According to CNBC, Texas is worst state to live in? Really?

Analysis by WorldTribune Staff, July 21, 2023

CNBC has determined that Texas sucks.

That’s right, CNBC has declared the Lone Star State the worst state in the union to reside in. Of course the list of most desirable states has an unstated criteria: Better dead than Red.

Texas sucks, according to CNBC.

In deciding which (cough, Red, cough) states you should avoid, CNBC used 10 criteria, including crime rates, environmental quality, and health care, USA Today dutifully reported this week.

And then there is the decisive “Life, Health & Inclusion” category. That category places the utmost importance on “inclusiveness in state laws such as reproductive rights, protections against discrimination, and voting rights.”

The other name for the category, which USA Today somehow seems to have forgotten to mention, is “woke.” That is, a state is no better than a hellhole unless it allows abortion on demand, trans surgeries for children, and has no voter ID.

CNBC alloted 350 possible points to each state. Those with the least woke points are declared the worst places to live.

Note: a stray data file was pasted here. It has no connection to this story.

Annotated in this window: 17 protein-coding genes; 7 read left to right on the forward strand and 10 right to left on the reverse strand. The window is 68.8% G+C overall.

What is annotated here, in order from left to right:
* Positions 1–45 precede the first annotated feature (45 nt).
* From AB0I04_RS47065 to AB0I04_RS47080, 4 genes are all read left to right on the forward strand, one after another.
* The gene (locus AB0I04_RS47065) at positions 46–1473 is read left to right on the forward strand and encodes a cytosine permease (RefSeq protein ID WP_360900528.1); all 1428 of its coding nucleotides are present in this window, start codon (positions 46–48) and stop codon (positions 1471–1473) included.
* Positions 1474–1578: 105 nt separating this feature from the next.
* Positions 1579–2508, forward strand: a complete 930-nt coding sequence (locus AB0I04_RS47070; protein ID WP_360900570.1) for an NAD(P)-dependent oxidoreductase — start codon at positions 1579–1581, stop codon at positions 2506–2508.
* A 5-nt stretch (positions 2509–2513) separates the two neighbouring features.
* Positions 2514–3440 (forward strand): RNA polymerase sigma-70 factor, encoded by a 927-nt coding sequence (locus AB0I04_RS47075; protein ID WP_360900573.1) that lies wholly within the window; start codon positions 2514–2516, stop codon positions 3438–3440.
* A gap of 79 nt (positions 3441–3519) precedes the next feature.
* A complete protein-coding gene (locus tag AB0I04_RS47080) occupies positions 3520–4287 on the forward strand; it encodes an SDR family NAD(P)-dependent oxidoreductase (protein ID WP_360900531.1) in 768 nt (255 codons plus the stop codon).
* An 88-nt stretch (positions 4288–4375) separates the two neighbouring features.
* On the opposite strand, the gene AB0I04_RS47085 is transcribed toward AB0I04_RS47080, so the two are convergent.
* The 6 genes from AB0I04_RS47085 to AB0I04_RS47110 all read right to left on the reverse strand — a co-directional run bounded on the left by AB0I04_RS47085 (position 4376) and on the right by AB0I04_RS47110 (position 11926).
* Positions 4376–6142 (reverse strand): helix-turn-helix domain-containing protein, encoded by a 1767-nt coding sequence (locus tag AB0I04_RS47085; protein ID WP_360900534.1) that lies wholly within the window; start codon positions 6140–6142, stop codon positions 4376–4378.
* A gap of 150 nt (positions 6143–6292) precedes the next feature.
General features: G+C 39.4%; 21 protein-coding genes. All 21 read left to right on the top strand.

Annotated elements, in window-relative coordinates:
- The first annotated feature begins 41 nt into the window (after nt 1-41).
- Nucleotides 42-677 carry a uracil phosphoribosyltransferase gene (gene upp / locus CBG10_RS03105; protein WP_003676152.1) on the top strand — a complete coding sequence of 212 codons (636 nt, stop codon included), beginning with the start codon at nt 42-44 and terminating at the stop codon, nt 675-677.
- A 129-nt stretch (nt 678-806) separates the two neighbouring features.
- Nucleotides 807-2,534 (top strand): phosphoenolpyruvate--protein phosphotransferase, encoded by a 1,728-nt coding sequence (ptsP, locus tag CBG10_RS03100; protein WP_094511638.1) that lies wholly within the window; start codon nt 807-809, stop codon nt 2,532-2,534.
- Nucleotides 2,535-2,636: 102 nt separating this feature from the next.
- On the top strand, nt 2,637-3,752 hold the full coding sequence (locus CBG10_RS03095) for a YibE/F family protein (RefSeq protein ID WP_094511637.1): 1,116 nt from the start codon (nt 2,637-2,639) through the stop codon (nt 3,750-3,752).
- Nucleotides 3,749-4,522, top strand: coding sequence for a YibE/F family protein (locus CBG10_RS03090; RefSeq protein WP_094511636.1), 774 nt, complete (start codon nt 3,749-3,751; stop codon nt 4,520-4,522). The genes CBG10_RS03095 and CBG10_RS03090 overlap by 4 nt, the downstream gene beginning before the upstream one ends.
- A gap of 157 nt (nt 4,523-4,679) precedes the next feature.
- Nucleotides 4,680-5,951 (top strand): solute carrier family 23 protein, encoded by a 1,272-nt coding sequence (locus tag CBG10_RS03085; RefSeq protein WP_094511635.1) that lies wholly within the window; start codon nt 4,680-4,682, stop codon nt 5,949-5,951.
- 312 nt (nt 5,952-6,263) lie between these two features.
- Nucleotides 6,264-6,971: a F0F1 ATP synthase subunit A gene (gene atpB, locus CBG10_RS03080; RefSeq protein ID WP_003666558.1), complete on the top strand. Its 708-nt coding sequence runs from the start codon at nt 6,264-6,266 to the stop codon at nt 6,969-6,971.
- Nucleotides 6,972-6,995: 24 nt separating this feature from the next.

As USA Today put it: “Texas received 53 out of 350 points for its 2023 Life, Health & Inclusion score, giving it an F in its Top States grade and the lowest nationwide, securing its number one spot on the list.”

The rest of the bottom 10, not surprisingly, are all red states: Oklahoma, Louisiana, South Carolina, Alabama, Missouri, Indiana, Tennessee, Arkansas, and Florida.

That all of these states have either passed laws restricting abortion, opposing trans surgeries for kids and biological males playing in women’s sports, and supporting voter integrity is just a coincidence.

CNBC awarded Vermont an A+ in “Life, Health and Inclusion” category, vaulting the Democrat bastion to the best place to live spot.

Again not surprisingly, the top 10 best states to live and work in according to CNBC are all blue states.

Following Vermont are: Maine, New Jersey, Minnesota, Hawaii, Oregon, Washington, Massachusetts, Colorado, and Connecticut.

New Jersey at No. 3? What about the Monmouth poll last year which found that 59% of New Jersey residents said they want to leave their state at some point?

Those residents probably aren’t getting many points in the CNBC “Life, Health & Inclusion” ratings so good riddance anyway, right?

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